Clinton administration preparing Iraq plan aimed at ousting Hussein Iraqi effort to kill Bush is reported

April 30, 1993|By Los Angeles Times

WASHINGTON -- Against the background of a thwarted Iraqi assassination attempt against former President George Bush, the Clinton administration is preparing a new political and diplomatic offensive to support a broad-based Iraqi opposition group in its efforts to overthrow Saddam Hussein.

President Clinton pledged U.S. support for the Iraqi National Congress this week, officially giving up on Mr. Bush's hope that leaders of the Iraqi army and the Baath Party would topple Mr. Hussein to end Western economic sanctions.

The new administration policy emerged as reports reached Washington of an Iraqi attempt to kill Mr. Bush last weekend during his triumphant visit to Kuwait. According to Kuwaiti reports, confirmed by U.S. officials and Iraqi opposition leaders, Kuwaiti security forces arrested an Iraqi who had intended to detonate a car bomb near Mr. Bush during a celebration of the victory in the Persian Gulf war.

Kuwaiti officials said the suspect has confessed to plotting the attack, which was to have been carried out in an auto with Kuwaiti license plates that was stolen and taken to Iraq during the 1900-1991 Iraqi occupation of Kuwait. The would-be assassin was caught before he could get anywhere near Mr. Bush.

Although the plot was widely reported in the Kuwaiti press, it has received little attention in the United States. State Department officials confirmed the substance of the Kuwaiti reports, although no effort was made by the administration to call attention to them.

Vice President Al Gore, Secretary of State Warren M. Christopher and National Security Adviser Anthony Lake underlined the revised U.S. strategy with a series of meetings with the top leadership of the Iraqi National Congress, an umbrella organization of Kurds, Sunni and Shiite Muslims and secular Arabs that already controls much of the northern part of the country.

"There is no doubt that this administration is more positive in its attitude," said Sabah Kadhim, a spokesman for the Congress, to which the Bush White House had given a cold shoulder. "The reaction in Washington far exceeded our expectation."

Mr. Clinton briefly hinted at plans to "depersonalize" the U.S.-Iraq controversy, suggesting just before his inauguration that Washington could work with Mr. Hussein if the Iraqi dictator changed his behavior. But U.S. officials said the latest policy is intended to dramatize Mr. Clinton's determination to remove Mr. Hussein from power, no matter how long it takes.

In addition to throwing its support behind the Congress, the Clinton administration called on the United Nations to bring Mr. Hussein and his top aides to trial for war crimes and human rights abuses. Mr. Bush avoided both steps, apparently because he feared they would interfere with the hoped-for coup against Mr. Hussein.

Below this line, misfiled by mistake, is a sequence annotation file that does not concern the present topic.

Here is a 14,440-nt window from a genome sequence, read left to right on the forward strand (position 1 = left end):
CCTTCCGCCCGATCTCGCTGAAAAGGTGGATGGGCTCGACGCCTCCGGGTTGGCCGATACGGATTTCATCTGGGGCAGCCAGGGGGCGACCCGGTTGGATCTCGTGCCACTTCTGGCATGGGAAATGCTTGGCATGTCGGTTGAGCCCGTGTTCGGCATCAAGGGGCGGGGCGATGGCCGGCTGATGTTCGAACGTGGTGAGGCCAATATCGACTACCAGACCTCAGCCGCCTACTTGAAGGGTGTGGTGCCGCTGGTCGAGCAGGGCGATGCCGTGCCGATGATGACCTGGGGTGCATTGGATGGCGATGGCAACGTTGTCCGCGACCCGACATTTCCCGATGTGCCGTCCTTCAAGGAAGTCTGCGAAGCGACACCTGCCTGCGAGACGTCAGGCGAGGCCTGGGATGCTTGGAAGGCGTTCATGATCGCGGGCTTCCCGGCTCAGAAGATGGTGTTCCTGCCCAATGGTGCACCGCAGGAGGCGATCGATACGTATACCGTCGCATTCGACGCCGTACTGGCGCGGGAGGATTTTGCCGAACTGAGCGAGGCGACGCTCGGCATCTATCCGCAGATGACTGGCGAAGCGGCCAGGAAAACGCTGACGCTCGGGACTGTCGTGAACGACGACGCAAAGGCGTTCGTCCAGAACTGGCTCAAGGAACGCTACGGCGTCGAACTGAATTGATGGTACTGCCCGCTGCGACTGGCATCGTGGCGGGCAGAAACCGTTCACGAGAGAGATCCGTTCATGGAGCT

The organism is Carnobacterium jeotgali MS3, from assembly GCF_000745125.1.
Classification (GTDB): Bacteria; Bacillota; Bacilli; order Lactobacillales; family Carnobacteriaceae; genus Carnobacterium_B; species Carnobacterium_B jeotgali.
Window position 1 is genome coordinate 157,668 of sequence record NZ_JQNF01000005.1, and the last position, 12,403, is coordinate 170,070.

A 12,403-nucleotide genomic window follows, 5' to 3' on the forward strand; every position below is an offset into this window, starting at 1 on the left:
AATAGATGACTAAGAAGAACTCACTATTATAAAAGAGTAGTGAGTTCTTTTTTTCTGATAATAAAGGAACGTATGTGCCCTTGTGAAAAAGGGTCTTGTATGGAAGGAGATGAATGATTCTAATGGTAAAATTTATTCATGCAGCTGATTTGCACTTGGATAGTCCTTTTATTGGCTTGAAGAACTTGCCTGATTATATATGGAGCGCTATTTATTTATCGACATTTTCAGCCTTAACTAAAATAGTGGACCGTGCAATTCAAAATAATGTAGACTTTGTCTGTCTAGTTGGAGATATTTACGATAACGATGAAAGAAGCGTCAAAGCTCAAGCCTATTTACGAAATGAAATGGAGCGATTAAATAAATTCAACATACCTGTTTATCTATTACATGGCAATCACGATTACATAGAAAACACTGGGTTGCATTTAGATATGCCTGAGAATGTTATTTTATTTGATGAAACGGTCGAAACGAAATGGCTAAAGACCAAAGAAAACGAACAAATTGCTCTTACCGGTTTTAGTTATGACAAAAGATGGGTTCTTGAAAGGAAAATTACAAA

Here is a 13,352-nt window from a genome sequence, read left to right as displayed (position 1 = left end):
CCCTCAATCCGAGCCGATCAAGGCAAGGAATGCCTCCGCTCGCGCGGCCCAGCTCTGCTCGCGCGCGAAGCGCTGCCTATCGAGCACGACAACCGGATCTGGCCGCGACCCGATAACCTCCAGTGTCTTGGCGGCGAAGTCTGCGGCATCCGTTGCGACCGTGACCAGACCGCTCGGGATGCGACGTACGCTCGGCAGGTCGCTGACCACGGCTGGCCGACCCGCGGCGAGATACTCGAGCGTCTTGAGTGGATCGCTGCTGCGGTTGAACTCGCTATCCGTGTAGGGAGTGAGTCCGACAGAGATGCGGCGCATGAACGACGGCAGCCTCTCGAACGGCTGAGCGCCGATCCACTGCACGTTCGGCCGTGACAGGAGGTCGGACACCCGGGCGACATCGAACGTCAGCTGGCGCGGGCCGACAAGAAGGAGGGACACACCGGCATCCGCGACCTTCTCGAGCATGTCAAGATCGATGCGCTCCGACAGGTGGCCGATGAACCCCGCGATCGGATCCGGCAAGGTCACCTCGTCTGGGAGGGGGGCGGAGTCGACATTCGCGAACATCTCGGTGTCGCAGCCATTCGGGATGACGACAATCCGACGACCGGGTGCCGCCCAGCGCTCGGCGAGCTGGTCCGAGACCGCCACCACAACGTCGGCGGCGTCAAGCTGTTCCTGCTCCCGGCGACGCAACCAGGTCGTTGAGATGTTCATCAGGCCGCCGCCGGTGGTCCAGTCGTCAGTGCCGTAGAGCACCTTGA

"We do not wish the United States to actually topple the regime on our behalf," Gen. Hassan Nakib, one of the Congress' three top leaders, said in an interview. "This problem belongs to us exclusively. But the free world should assist us in every possible way to save the Iraqi people from the genocide that is being carried out by Saddam and his gang."

General Nakib, vice chief of staff of the Iraqi army in the days

before Mr. Hussein seized power, declined to say how long he thinks it will take to oust Mr. Hussein. But he said the regime was "speeding toward self-destruction."

Mr. Kadhim conceded that the Congress is too weak at present to threaten the entrenched dictatorship. But he said that with U.S. backing, the group hopes to gain the support of Saudi Arabia, Kuwait and Turkey, neighboring countries that would play a crucial role in any attempt to depose Mr. Hussein.

At the same time, Mr. Kadhim said, the only way to preserve Iraq's territorial integrity -- a goal supported by the United States and most other countries -- is to replace Mr. Hussein's dictatorship with a democratically oriented government.

Massoud Barzani and Jalal Talabani, the elected leaders of the Kurdish regime that controls northern Iraq, are top officials of the Congress.

They have promised to keep their region in a united Iraq if the Congress takes power, but they have vowed to resist any attempt to reassert Baghdad's authority over the area as long as the Iraqi government is a dictatorship.

"Kurdistan is an important part of Iraq, but it will never again be subjected to a dictatorial regime in Baghdad," Mr. Kadhim said. "Our objective is to establish a regime that will allow the Kurdish people to decide on their future within a united Iraq."

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